Average Daily Rate (ADR)

Definition: What does the average daily rate mean?

The Average Daily Rate (ADR) is a key performance metric representing the average rental income earned from an occupied room daily. It’s a crucial figure for understanding the financial performance of a vacation rental property. Here’s how it works and why it’s important:

How to Calculate the Average Daily Rate

To calculate ADR, divide the total revenue earned from renting out the property by the number of rooms sold (or nights booked) in a given period. The formula is:

ADR = Number of Rooms Sold (Nights Booked) / Total Rental Revenue

This calculation excludes rooms or nights that were not booked.

Purpose of ADR

ADR gauges the average price or rate a guest pays per night. It helps property managers and owners assess the pricing strategy of their vacation rental and compare their performance against competitors or industry benchmarks.

Factors Influencing ADR

Several factors can influence ADR, including location, property type, seasonality, local events, amenities offered, and overall demand. For example, properties in prime locations or offering unique amenities may command higher rates, increasing the ADR.

Use in Revenue Management

ADR is a critical component in revenue management. By monitoring ADR, you can make informed decisions about pricing strategies. For instance, if your ADR is lower than desired, you might consider upgrading your property or adjusting your prices during peak seasons to increase revenue.

Limitations of ADR

While ADR provides valuable insights, it does not account for the occupancy rate. A high ADR is beneficial only if accompanied by a good occupancy rate. It’s possible to have a high ADR but low overall revenue if many rooms remain unbooked.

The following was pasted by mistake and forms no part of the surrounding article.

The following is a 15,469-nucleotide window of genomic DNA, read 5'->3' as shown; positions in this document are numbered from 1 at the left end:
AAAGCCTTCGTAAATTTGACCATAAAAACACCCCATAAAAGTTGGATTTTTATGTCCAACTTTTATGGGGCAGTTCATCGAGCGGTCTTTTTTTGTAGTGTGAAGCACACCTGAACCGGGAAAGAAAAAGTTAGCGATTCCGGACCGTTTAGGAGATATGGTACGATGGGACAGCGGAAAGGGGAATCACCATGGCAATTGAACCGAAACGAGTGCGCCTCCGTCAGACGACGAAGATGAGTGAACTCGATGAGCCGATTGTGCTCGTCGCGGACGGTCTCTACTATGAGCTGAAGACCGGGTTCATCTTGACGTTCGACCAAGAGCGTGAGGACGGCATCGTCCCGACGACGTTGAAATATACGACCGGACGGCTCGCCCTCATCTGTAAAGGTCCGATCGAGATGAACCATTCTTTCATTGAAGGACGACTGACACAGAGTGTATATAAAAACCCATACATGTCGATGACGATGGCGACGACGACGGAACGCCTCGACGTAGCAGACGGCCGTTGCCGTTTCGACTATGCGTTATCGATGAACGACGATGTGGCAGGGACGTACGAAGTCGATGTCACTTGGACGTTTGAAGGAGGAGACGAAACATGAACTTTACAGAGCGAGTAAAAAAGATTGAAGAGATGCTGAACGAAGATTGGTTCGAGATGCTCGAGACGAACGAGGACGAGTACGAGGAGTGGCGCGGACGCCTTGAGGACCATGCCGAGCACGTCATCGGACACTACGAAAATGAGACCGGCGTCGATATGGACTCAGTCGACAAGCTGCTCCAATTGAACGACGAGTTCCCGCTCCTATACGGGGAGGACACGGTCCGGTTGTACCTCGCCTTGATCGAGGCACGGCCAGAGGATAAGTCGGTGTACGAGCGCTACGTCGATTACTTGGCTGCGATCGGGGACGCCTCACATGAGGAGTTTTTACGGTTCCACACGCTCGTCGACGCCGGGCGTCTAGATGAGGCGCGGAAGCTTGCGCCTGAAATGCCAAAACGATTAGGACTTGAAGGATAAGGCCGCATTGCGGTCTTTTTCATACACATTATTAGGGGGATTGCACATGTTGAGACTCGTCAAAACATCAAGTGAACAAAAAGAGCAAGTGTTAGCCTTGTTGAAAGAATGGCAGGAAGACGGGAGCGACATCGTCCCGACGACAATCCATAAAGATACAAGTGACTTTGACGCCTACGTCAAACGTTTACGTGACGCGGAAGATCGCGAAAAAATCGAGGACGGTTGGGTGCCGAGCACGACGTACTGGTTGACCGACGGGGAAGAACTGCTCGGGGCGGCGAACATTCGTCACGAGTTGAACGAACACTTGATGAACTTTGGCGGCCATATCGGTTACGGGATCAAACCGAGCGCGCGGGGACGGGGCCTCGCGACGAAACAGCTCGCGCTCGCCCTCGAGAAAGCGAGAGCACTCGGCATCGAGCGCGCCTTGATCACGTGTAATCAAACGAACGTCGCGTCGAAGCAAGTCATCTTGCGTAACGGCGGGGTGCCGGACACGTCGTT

Origins of the Term

ADR (Average Daily Rate) is a performance metric that originated in the hospitality industry to measure the revenue generated from occupied rooms daily.

ADR is commonly used in the hotel and lodging industry to assess profitability performance and make pricing decisions.

Examples of ADR in the Travel Industry

For example, if Hotel A has a total room revenue of $10,000 and 100 rooms sold during a specific period, the ADR would be calculated as ADR = $10,000 / 100 = $100.

Related Terms

  • Occupancy Rate: The percentage of rooms sold or occupied at a hotel or other lodging facility.
  • RevPAR (Revenue per Available Room): A performance metric calculates the revenue earned per room in a hotel or other lodging establishment.
  • Complimentary Rooms: Rooms provided for free, such as for promotional events or guests with special privileges, which are not included in ADR calculations.

Things To Remember

To calculate ADR, use the following formula: ADR = Total Room Revenue / Number of Rooms Sold. Remember that this formula excludes complimentary rooms and focuses on revenue-generating guestrooms.

ADR is important because it helps you understand your hotel’s pricing strategies and revenue generation performance. You can make informed decisions about room rates, promotions, and overall profitability by comparing your ADR with competitors. Additionally, monitoring ADR allows you to identify seasonal demand patterns, evaluate your pricing strategy, and improve guest experience.

As you’ve learned by now, ADR is a valuable metric for hotel and lodging establishments, providing insights into operating performance, occupancy, and revenue generation. By understanding and monitoring ADR, you can make informed decisions and optimize your hotel’s financial success in a competitive market.

Next Article


Contact Us

Give us your feedback

Or, call us toll-free at


Was this helpful?